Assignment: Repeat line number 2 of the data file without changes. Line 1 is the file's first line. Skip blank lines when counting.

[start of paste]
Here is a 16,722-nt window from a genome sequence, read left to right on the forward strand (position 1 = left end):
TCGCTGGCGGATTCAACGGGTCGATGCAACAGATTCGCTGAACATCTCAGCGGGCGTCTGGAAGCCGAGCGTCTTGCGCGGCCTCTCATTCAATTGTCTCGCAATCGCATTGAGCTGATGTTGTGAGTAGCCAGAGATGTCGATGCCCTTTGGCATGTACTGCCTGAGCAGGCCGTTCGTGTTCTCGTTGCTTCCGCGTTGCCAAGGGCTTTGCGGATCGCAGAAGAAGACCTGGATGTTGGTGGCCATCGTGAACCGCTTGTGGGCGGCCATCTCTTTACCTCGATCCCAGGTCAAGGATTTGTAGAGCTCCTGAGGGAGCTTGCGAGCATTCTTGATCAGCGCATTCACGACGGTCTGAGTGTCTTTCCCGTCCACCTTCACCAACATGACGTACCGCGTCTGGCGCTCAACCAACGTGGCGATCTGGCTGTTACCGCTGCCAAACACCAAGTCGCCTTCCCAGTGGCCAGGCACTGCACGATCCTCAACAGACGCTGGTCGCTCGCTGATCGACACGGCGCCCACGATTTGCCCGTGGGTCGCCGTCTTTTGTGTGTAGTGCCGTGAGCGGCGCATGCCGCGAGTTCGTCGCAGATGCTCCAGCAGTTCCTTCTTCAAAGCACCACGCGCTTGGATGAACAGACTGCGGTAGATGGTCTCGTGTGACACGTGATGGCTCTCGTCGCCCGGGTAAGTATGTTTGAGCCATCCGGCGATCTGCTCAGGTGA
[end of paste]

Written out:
TCGCTGGCGGATTCAACGGGTCGATGCAACAGATTCGCTGAACATCTCAGCGGGCGTCTGGAAGCCGAGCGTCTTGCGCGGCCTCTCATTCAATTGTCTCGCAATCGCATTGAGCTGATGTTGTGAGTAGCCAGAGATGTCGATGCCCTTTGGCATGTACTGCCTGAGCAGGCCGTTCGTGTTCTCGTTGCTTCCGCGTTGCCAAGGGCTTTGCGGATCGCAGAAGAAGACCTGGATGTTGGTGGCCATCGTGAACCGCTTGTGGGCGGCCATCTCTTTACCTCGATCCCAGGTCAAGGATTTGTAGAGCTCCTGAGGGAGCTTGCGAGCATTCTTGATCAGCGCATTCACGACGGTCTGAGTGTCTTTCCCGTCCACCTTCACCAACATGACGTACCGCGTCTGGCGCTCAACCAACGTGGCGATCTGGCTGTTACCGCTGCCAAACACCAAGTCGCCTTCCCAGTGGCCAGGCACTGCACGATCCTCAACAGACGCTGGTCGCTCGCTGATCGACACGGCGCCCACGATTTGCCCGTGGGTCGCCGTCTTTTGTGTGTAGTGCCGTGAGCGGCGCATGCCGCGAGTTCGTCGCAGATGCTCCAGCAGTTCCTTCTTCAAAGCACCACGCGCTTGGATGAACAGACTGCGGTAGATGGTCTCGTGTGACACGTGATGGCTCTCGTCGCCCGGGTAAGTATGTTTGAGCCATCCGGCGATCTGCTCAGGTGA